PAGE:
Turkey, Germany fail to resolve split over İncirlik base

Turkey, Germany fail to resolve split over İncirlik base

Turkey, Germany fail to resolve split over İncirlik base Ankara and Berlin failed to reach a consensus in the ongoing dispute over a demand from the German parliament to visit German soldiers at the İncirlik air base in southern Turkey, at a meeting of the foreign ministers of the two countries in Ankara on June 5. 

Turkey said current conditions were “not suitable” for German lawmakers to visit the İncirlik base, which is used in strikes on the Islamic State of Iraq and the Levant (ISIL) in Syria, but they would be welcome to visit a military base in Konya, where Germany has troops and early reconnaissance planes deployed as part of a NATO mission. 

German Foreign Minister Sigmar Gabriel pledged in a joint press meeting with Turkish Foreign Minister Mevlüt Çavuşoğlu more efforts to fight against the outlawed Kurdistan Workers’ Party’s (PKK) activities in Germany. 
Both Turkey and Germany underlined the need to maintain good ties by focusing on a “positive agenda,” as a breakdown in relations would serve neither side. 

“At the moment a visit to the Konya base is possible but not to İncirlik,” Çavuşoğlu said, recalling that the issue was discussed between President Recep Tayyip Erdoğan and German Chancellor Angela Merkel in Brussels on May 25. 

“The proposal we have made is about a visit to the Konya NATO base by the German delegation. This would be better to start with it,” Çavuşoğlu said. 

Germany has six Tornado surveillance planes and around 250 troops deployed at the İncirlik base serving under the international coalition fighting against ISIL. It also has a few dozen troops in the Konya base operating AWACS as part of a NATO mission. Turkey has been blocking the visit of German lawmakers to İncirlik over Berlin’s granting of asylum to members of what prosecutors and the government call the Fethullahist Terror Organization (FETÖ) in the aftermath of the July 2016 coup attempt. 

“My Turkish colleague explained to me that in the current situation, Turkey is not able to allow every visit by German parliamentarians to İncirlik - for domestic reasons,” Gabriel said.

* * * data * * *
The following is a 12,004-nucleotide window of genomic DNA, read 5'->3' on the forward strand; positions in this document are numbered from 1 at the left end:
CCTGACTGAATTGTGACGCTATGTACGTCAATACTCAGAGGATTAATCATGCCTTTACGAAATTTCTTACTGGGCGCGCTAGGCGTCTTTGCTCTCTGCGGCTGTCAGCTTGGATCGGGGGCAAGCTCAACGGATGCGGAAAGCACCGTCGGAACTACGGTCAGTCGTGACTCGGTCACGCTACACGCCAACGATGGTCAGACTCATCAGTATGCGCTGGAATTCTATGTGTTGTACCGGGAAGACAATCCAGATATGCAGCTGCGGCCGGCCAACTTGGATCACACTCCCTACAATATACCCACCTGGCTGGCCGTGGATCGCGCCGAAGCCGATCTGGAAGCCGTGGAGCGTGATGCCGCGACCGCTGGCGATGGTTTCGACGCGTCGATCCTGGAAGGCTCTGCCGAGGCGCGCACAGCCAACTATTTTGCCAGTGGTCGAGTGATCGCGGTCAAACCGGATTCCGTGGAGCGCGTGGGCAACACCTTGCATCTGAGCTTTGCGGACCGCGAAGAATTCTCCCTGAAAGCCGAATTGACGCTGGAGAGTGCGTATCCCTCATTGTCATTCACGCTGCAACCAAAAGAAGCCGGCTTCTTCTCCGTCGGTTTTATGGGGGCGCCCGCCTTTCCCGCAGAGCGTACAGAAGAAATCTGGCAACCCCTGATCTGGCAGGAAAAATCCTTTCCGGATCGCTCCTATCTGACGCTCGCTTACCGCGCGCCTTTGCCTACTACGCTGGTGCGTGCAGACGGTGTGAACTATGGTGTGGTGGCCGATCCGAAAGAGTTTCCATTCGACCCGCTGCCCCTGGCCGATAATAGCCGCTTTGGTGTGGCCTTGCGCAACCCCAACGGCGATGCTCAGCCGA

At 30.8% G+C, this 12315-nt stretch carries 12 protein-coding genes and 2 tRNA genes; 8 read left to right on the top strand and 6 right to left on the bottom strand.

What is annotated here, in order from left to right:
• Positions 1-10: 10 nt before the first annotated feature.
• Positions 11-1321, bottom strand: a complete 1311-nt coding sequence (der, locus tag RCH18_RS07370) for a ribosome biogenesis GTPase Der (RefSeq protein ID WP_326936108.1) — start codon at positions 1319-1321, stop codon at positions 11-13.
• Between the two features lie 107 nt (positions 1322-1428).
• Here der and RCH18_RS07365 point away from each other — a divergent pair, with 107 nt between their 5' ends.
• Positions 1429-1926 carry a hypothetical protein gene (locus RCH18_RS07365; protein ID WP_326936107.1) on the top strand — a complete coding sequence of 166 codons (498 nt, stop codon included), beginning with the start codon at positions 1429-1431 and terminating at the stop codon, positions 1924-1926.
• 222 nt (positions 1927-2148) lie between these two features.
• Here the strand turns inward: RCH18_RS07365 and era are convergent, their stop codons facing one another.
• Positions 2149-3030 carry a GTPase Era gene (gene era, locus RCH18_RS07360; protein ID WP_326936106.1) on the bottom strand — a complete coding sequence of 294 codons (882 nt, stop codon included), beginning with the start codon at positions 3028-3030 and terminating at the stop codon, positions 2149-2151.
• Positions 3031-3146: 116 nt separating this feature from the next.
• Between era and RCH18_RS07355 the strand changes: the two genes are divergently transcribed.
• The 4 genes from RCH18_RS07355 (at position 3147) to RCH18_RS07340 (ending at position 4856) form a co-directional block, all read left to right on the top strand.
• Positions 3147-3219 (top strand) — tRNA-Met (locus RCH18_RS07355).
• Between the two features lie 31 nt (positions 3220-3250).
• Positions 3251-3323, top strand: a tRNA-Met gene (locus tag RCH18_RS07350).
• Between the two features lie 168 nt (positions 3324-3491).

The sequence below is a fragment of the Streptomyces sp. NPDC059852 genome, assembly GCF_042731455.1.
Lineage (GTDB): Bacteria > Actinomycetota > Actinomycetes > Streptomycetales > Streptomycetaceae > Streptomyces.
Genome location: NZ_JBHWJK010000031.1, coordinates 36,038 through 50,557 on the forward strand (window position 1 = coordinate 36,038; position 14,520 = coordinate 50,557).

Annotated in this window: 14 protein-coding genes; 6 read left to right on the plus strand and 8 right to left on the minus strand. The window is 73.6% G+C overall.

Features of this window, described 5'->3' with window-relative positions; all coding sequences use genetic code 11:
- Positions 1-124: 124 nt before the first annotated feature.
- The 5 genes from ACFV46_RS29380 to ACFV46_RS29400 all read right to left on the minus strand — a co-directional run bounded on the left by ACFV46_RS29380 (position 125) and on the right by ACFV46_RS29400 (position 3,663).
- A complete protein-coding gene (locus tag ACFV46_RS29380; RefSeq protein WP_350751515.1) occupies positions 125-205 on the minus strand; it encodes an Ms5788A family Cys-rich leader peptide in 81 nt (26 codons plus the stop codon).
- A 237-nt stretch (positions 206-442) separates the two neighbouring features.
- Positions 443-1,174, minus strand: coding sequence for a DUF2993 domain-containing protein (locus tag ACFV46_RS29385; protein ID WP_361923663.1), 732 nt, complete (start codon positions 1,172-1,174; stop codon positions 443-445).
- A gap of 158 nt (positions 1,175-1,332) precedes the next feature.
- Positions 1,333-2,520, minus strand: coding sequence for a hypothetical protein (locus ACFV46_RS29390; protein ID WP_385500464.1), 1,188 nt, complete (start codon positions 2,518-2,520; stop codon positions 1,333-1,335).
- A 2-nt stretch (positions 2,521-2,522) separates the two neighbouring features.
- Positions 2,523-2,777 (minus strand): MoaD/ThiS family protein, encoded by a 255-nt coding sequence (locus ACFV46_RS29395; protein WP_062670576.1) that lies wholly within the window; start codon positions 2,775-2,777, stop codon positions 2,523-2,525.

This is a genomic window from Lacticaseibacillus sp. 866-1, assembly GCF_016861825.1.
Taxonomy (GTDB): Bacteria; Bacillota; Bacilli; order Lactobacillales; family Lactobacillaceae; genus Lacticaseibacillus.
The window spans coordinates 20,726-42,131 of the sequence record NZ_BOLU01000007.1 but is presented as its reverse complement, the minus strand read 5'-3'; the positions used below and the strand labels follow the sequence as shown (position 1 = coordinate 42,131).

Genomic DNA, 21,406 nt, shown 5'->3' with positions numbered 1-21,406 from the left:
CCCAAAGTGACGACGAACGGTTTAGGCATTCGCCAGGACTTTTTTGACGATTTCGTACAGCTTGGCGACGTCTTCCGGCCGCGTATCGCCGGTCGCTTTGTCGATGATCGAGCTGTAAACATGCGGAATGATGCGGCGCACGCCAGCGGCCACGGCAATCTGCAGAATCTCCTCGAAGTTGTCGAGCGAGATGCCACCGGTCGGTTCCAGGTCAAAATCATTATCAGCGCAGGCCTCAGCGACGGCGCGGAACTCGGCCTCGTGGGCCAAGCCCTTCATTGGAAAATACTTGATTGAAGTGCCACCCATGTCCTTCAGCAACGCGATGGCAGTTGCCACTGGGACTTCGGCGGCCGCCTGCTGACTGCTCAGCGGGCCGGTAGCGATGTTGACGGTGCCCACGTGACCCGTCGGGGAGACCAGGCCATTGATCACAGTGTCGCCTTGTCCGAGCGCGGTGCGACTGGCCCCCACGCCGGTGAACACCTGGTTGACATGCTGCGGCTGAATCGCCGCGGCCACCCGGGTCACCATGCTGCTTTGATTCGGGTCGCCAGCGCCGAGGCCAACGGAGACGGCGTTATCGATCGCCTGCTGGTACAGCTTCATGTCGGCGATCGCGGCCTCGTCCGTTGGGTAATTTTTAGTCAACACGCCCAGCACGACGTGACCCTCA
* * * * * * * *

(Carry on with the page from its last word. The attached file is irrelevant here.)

“I regret that. Conversely, I ask for understanding that we - for domestic political reasons - must transfer soldiers out of İncirlik, because the German parliament has a parliamentary army and places value on German lawmakers being able to visit Bundeswehr soldiers at any time,” he added.

Gabriel expressed satisfaction with Turkish permission to German lawmakers to visit troops in the Konya base while underlining that talks between officials will continue in the coming days. 

Shortly after he spoke, sources in Prime Minister Binali Yıldırım’s office said he had cancelled a planned meeting with Gabriel, citing a “busy work schedule.” A German delegation under Gabriel later met with Turkish President Recep Tayyip Erdoğan and government officials along with Republican People's Party (CHP) leader Kemal Kılıçdaroğlu.

One likely destination for German troops and Tornados based in İncirlik would be Jordan, as Berlin had already sent military and technical teams to study the availability of Jordanian military facilities. 

Another key issue discussed between the two foreign ministers was Turkey’s growing complaints about PKK activities in German territories and the German government’s apparent reluctance to study Turkish demands for the extradition of alleged PKK members. 

Gabriel stressed that PKK is also a danger for Germany and said they were determined to take additional measures against the group, which Berlin has recognized as a terrorist organization since 1993. 

He also promised that Berlin will review Turkey’s demand for the extradition of around 4,500 Turkish nationals residing in Germany and accused of terror offences. 

Çavuşoğlu reiterated Turkey’s expectations from Germany in the anti-PKK fight.

“The PKK is involved in all kinds of crimes, racketing, human and drug trafficking. The PKK is our enemy and poses a threat to all of us. They might even start launching attacks in Germany after the German government takes measures against it. This is not something I want but it is a terror organization,” he said. 

On Deniz Yücel, a Turkish-German journalist who was arrested in February, Çavuşoğlu claimed that he was not arrested because of his journalistic work “but because of his links with terror organizations.” 

“Turkey has an independent judicial system, just like Germany. There is an ongoing prosecution of Yücel,” he stressed. 

Gabriel expressed “sadness” over the continued arrest of Yücel and said he made some suggestions on this case to Çavuşoğlu. 

“As a foreign minister, I have no word on these suggestions, but I will pass them to our relevant organizations,” he said.

Foreign Minister Çavuşoğlu also claimed that foreign intelligence services had recently “started to use journalists” as part of “spying missions” in Turkey. 

“A journalist from another country was arrested recently after he photographed our military facilities and then shared them from Iraq. When we arrest him, we are criticized for arresting a journalist. If it is about journalism then you are right, but if it’s about supporting terrorism or illegal activities there are also measures taken against these offenses in Germany and in Europe,” he said.